Despite the wide acceptance of the Alarm Filter throughout the security and telecom industries since its release in 2001, I continue to find that there are quite a few alarm technicians, employees of DSL providers, and homeowners out there who are not yet aware of the compatibility issues between DSL and alarm systems. Some of those key parties remain unaware that the Excelsus Alarm Filter is available to solve the issues and, even among those who do know about the filter, there are many oft-asked questions and misconceptions about what the product actually does. Accurate information about subscribing to DSL and monitored alarm services is scarce on the Internet. Some of the information that is posted tends to be either out of date (last updated prior to the Alarm Filter's release) or misleading due to approaching the problem from only a single perspective (e.g. an alarm provider devising a solution that protects the alarm panel but does nothing to address the integrity of the customer's DSL connection). Some information resources, which appear to be analytical about the concern and how to resolve it, are actually inaccurate and potentially harmful in recommending solutions that fail to consider the consequences of tampering with the sacred rule of placing the RJ31 jack ahead of any and all other devices in the home network. My hope in posting this FAQ is that people who have been frustrated in trying to track down information about this solution will finally have a resource available to them to resolve the many questions that they are asking.

Earl Langenberg was the product champion at Excelsus® (a brand of Pulse Electronics Corporation, then known as "Pulse Engineering, Inc.") for the DSL Alarm Filter from its pre-launch beta trial in 2001 until November 2008. This FAQ is being posted as part of a personal hobby of mine - designing web pages and writing (this effort is not sponsored by or affiliated with Excelsus or Pulse in any way). Personal info about me is available elsewhere on this site. As far as this FAQ page goes, I will keep the rest of it fairly impersonal, as this page is not about me. My goal in maintaining this FAQ resource is to inform about the compatibility issues to consider when subscribing to DSL and alarm service, as well as how to successfully resolve those issues.

>Return to FAQ Index< / >Return to Top of Page< / >Return to Top of This Section<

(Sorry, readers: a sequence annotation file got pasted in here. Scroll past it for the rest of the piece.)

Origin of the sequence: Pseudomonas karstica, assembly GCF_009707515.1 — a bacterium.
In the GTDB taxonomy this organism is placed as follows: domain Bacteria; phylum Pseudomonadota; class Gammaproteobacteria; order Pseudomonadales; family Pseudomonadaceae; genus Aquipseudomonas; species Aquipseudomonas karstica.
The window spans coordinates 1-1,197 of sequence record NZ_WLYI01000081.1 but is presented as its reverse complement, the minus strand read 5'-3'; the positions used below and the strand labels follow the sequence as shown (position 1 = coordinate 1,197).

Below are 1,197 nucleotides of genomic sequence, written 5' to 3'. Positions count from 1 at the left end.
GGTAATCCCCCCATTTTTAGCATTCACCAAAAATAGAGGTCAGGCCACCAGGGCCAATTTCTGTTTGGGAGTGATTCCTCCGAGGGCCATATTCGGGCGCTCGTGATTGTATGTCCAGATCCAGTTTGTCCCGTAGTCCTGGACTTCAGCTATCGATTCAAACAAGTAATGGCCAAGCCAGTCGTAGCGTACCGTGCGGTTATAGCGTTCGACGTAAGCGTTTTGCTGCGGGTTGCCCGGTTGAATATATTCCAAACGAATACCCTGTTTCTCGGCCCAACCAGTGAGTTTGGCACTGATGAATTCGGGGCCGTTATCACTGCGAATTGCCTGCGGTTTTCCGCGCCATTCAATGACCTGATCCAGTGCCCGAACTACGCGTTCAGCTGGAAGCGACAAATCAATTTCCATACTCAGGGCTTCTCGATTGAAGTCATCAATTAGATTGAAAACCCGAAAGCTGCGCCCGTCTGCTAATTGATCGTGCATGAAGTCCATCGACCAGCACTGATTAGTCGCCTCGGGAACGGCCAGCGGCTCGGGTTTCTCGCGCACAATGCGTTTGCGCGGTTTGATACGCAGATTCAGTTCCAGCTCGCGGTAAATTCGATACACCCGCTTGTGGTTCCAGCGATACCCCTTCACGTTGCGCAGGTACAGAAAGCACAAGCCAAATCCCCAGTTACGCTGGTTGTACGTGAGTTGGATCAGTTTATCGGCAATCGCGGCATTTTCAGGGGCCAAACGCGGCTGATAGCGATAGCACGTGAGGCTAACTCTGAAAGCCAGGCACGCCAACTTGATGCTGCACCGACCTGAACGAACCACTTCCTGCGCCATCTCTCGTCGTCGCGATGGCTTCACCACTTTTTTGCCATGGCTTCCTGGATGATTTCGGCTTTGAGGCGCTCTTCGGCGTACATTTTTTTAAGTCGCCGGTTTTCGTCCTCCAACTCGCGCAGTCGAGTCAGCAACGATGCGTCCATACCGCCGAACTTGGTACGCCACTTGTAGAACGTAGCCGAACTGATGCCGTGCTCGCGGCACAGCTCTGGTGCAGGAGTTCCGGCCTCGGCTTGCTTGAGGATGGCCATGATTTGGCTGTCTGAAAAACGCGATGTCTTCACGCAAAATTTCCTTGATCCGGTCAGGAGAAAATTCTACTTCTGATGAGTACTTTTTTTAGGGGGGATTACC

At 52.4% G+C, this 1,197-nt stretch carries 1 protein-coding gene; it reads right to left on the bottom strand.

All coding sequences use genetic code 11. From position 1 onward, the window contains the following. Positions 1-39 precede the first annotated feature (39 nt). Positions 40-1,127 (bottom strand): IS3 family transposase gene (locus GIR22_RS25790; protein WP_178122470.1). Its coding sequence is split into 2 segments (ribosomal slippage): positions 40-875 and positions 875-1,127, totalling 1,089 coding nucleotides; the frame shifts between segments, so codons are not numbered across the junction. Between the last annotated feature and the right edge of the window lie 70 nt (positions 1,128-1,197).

2.0 General Questions

2.1 What are DSL filters and why are they needed?

A DSL filter, which may be referred to as a "low-pass" filter, should be designed to allow the low frequency signals (voice spectrum) to pass through and to block the high-frequency (data spectrum) transmissions from reaching the phone equipment installed behind the filter. The filter should also prevent changes in the status of phone equipment (such as taking a phone set off the hook) from interfering with data transmissions. The filters should be placed on all telephone equipment (typically referred to as "analog equipment") in the home. Examples of analog equipment include regular telephone sets, CallerID boxes, answering machines, 56K fax/modems, DirecTV boxes (or similar Pay-Per-View equipment that connects to a telephone line for communicating data) and (drum-roll, please!)..... monitored security systems! Typically, your DSL provider will supply you with RJ11 filters - RJ11 being the techie name for your standard, run-of-the-mill telephone connector. This connector works just fine for most of the analog equipment in the list above, except for one device that looks a bit different --- the alarm panel. Which leads me to Question 2.2.

Photo of some typical DSL phone filters (Photo 2.1)
>Return to FAQ Index< / >Return to Top of Page< / >Return to Top of This Section<

2.2 I received DSL filters from my Internet Service Provider, but my security system plug does not fit into the filter's connector. What do I do?

Most security systems have an RJ31x or RJ38x type connector (in Canada, CA38) for interfacing to the phone system. For simplicity's sake, I will refer to these Registered Jack types collectively as an "RJ31" throughout this FAQ. The filters you received in your DSL kit probably have a standard telephone connector (type RJ11). The RJ31 is larger than a standard RJ11 telephone connector and looks a lot like the Ethernet (or RJ45) type connector you are probably very familiar with from looking at the back of your DSL modem or from the connections to your computer network at the office (reference the diagram below). Since the alarm panel is an analog telephone device, it needs to be filtered from DSL to work properly. You will need a DSL filter that will interface correctly with the alarm panel's RJ31 connector.